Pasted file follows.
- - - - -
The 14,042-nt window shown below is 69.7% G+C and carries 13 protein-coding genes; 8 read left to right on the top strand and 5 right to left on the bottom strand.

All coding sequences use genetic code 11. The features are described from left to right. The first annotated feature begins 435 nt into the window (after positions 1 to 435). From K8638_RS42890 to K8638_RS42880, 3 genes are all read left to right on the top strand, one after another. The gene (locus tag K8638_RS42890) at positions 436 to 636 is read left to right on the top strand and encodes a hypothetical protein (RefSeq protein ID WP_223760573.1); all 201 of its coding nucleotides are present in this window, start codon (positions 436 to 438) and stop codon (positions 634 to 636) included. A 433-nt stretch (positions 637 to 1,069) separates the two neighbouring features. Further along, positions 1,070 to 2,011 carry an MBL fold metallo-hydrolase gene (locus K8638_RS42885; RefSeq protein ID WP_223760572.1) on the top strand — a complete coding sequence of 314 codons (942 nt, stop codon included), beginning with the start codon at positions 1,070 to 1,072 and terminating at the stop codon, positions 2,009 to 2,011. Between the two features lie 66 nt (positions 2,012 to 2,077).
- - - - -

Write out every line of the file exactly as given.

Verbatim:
The 14,042-nt window shown below is 69.7% G+C and carries 13 protein-coding genes; 8 read left to right on the top strand and 5 right to left on the bottom strand.

All coding sequences use genetic code 11. The features are described from left to right. The first annotated feature begins 435 nt into the window (after positions 1 to 435). From K8638_RS42890 to K8638_RS42880, 3 genes are all read left to right on the top strand, one after another. The gene (locus tag K8638_RS42890) at positions 436 to 636 is read left to right on the top strand and encodes a hypothetical protein (RefSeq protein ID WP_223760573.1); all 201 of its coding nucleotides are present in this window, start codon (positions 436 to 438) and stop codon (positions 634 to 636) included. A 433-nt stretch (positions 637 to 1,069) separates the two neighbouring features. Further along, positions 1,070 to 2,011 carry an MBL fold metallo-hydrolase gene (locus K8638_RS42885; RefSeq protein ID WP_223760572.1) on the top strand — a complete coding sequence of 314 codons (942 nt, stop codon included), beginning with the start codon at positions 1,070 to 1,072 and terminating at the stop codon, positions 2,009 to 2,011. Between the two features lie 66 nt (positions 2,012 to 2,077).